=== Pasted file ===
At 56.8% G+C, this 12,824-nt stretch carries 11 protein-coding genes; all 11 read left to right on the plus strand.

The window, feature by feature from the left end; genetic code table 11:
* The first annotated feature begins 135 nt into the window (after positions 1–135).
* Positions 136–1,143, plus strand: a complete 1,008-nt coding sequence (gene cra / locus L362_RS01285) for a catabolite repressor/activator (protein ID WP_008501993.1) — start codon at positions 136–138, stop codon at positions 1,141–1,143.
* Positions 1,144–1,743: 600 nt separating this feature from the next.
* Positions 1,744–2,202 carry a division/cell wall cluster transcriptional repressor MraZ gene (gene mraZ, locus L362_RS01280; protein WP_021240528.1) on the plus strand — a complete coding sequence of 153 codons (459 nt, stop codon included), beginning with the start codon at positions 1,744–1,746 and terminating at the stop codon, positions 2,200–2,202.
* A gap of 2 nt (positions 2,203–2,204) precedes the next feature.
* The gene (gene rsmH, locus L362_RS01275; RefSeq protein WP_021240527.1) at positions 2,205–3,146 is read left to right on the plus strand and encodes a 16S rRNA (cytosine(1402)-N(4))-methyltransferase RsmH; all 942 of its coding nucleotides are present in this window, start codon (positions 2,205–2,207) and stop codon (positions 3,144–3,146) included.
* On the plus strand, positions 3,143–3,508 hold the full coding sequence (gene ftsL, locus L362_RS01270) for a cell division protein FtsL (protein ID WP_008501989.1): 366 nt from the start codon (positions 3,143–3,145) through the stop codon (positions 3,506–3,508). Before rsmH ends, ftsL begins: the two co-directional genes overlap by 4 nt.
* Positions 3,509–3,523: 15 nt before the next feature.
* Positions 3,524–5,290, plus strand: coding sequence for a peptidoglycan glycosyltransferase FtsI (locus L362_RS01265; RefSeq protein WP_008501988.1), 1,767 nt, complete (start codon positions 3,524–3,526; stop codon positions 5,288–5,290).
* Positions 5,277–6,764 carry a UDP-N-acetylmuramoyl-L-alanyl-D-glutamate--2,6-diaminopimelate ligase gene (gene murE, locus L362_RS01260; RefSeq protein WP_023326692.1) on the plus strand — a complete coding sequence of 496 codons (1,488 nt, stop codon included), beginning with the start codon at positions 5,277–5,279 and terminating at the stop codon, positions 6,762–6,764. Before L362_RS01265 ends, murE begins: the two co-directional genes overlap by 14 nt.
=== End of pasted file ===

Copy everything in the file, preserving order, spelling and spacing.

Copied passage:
At 56.8% G+C, this 12,824-nt stretch carries 11 protein-coding genes; all 11 read left to right on the plus strand.

The window, feature by feature from the left end; genetic code table 11:
* The first annotated feature begins 135 nt into the window (after positions 1–135).
* Positions 136–1,143, plus strand: a complete 1,008-nt coding sequence (gene cra / locus L362_RS01285) for a catabolite repressor/activator (protein ID WP_008501993.1) — start codon at positions 136–138, stop codon at positions 1,141–1,143.
* Positions 1,144–1,743: 600 nt separating this feature from the next.
* Positions 1,744–2,202 carry a division/cell wall cluster transcriptional repressor MraZ gene (gene mraZ, locus L362_RS01280; protein WP_021240528.1) on the plus strand — a complete coding sequence of 153 codons (459 nt, stop codon included), beginning with the start codon at positions 1,744–1,746 and terminating at the stop codon, positions 2,200–2,202.
* A gap of 2 nt (positions 2,203–2,204) precedes the next feature.
* The gene (gene rsmH, locus L362_RS01275; RefSeq protein WP_021240527.1) at positions 2,205–3,146 is read left to right on the plus strand and encodes a 16S rRNA (cytosine(1402)-N(4))-methyltransferase RsmH; all 942 of its coding nucleotides are present in this window, start codon (positions 2,205–2,207) and stop codon (positions 3,144–3,146) included.
* On the plus strand, positions 3,143–3,508 hold the full coding sequence (gene ftsL, locus L362_RS01270) for a cell division protein FtsL (protein ID WP_008501989.1): 366 nt from the start codon (positions 3,143–3,145) through the stop codon (positions 3,506–3,508). Before rsmH ends, ftsL begins: the two co-directional genes overlap by 4 nt.
* Positions 3,509–3,523: 15 nt before the next feature.
* Positions 3,524–5,290, plus strand: coding sequence for a peptidoglycan glycosyltransferase FtsI (locus L362_RS01265; RefSeq protein WP_008501988.1), 1,767 nt, complete (start codon positions 3,524–3,526; stop codon positions 5,288–5,290).
* Positions 5,277–6,764 carry a UDP-N-acetylmuramoyl-L-alanyl-D-glutamate--2,6-diaminopimelate ligase gene (gene murE, locus L362_RS01260; RefSeq protein WP_023326692.1) on the plus strand — a complete coding sequence of 496 codons (1,488 nt, stop codon included), beginning with the start codon at positions 5,277–5,279 and terminating at the stop codon, positions 6,762–6,764. Before L362_RS01265 ends, murE begins: the two co-directional genes overlap by 14 nt.